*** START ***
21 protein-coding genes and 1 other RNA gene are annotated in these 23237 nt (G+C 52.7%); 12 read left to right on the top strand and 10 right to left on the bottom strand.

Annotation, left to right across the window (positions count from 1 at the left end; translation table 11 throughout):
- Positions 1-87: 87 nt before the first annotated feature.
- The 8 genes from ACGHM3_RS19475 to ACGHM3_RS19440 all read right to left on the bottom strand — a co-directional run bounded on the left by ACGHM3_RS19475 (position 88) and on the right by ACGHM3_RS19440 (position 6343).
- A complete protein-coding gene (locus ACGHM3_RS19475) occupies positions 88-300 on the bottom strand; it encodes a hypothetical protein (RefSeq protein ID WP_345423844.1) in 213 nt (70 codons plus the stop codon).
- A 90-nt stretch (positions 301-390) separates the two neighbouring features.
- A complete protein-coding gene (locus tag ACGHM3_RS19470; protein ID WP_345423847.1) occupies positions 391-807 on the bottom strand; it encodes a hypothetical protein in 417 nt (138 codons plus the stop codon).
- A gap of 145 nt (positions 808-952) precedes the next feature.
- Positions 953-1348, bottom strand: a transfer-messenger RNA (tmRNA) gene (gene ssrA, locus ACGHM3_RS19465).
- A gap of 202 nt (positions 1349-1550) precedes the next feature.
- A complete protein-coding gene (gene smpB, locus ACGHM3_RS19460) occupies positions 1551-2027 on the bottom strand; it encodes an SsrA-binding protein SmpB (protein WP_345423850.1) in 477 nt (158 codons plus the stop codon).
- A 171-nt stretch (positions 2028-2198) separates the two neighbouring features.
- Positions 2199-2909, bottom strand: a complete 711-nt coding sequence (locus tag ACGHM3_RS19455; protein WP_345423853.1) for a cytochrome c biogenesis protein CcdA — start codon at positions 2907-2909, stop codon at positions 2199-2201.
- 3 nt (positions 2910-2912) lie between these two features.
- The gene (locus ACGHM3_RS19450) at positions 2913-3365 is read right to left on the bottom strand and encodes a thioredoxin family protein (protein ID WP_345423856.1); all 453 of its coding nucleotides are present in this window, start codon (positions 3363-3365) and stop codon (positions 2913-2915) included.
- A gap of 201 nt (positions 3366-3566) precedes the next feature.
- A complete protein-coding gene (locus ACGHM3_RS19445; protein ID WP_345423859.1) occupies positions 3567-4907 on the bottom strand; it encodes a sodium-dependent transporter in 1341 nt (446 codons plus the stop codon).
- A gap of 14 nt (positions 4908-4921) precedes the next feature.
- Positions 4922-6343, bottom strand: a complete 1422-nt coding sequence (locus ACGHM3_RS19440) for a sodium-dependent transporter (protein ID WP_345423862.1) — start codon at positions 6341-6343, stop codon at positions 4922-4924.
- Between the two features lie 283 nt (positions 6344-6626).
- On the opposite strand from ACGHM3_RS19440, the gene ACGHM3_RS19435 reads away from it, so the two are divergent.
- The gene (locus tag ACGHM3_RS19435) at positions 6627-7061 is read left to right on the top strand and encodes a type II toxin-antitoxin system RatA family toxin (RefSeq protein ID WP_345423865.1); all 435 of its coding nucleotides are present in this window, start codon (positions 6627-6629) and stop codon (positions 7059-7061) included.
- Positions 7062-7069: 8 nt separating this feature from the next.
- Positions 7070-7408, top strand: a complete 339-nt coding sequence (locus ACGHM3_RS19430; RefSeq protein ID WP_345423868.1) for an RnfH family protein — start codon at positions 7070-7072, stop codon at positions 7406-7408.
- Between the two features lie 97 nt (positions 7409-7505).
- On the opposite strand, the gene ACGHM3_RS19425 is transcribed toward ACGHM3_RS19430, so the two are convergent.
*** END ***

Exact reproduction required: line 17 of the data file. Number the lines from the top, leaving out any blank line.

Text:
- A complete protein-coding gene (locus ACGHM3_RS19445; protein ID WP_345423859.1) occupies positions 3567-4907 on the bottom strand; it encodes a sodium-dependent transporter in 1341 nt (446 codons plus the stop codon).